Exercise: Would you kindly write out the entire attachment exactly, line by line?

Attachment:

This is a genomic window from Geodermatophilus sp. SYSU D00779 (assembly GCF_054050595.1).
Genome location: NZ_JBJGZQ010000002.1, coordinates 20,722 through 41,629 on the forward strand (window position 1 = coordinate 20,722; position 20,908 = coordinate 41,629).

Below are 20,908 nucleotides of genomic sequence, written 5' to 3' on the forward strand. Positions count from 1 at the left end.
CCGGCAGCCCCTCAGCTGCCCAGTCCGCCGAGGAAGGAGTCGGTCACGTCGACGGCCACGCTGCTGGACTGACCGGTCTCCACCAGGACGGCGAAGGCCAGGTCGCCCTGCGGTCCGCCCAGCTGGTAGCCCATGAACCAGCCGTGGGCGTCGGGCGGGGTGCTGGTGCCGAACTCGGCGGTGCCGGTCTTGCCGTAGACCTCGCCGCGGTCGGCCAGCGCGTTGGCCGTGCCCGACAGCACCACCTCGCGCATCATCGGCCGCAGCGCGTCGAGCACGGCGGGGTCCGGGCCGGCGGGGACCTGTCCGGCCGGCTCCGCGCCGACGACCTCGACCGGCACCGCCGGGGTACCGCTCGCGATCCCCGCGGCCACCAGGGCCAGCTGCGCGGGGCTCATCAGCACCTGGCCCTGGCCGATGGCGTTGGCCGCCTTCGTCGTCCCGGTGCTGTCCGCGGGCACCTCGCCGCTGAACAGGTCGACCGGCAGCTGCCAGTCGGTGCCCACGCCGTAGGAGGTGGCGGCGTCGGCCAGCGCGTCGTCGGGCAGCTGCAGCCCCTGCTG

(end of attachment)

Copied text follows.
This is a genomic window from Geodermatophilus sp. SYSU D00779 (assembly GCF_054050595.1).
Genome location: NZ_JBJGZQ010000002.1, coordinates 20,722 through 41,629 on the forward strand (window position 1 = coordinate 20,722; position 20,908 = coordinate 41,629).

Below are 20,908 nucleotides of genomic sequence, written 5' to 3' on the forward strand. Positions count from 1 at the left end.
CCGGCAGCCCCTCAGCTGCCCAGTCCGCCGAGGAAGGAGTCGGTCACGTCGACGGCCACGCTGCTGGACTGACCGGTCTCCACCAGGACGGCGAAGGCCAGGTCGCCCTGCGGTCCGCCCAGCTGGTAGCCCATGAACCAGCCGTGGGCGTCGGGCGGGGTGCTGGTGCCGAACTCGGCGGTGCCGGTCTTGCCGTAGACCTCGCCGCGGTCGGCCAGCGCGTTGGCCGTGCCCGACAGCACCACCTCGCGCATCATCGGCCGCAGCGCGTCGAGCACGGCGGGGTCCGGGCCGGCGGGGACCTGTCCGGCCGGCTCCGCGCCGACGACCTCGACCGGCACCGCCGGGGTACCGCTCGCGATCCCCGCGGCCACCAGGGCCAGCTGCGCGGGGCTCATCAGCACCTGGCCCTGGCCGATGGCGTTGGCCGCCTTCGTCGTCCCGGTGCTGTCCGCGGGCACCTCGCCGCTGAACAGGTCGACCGGCAGCTGCCAGTCGGTGCCCACGCCGTAGGAGGTGGCGGCGTCGGCCAGCGCGTCGTCGGGCAGCTGCAGCCCCTGCTG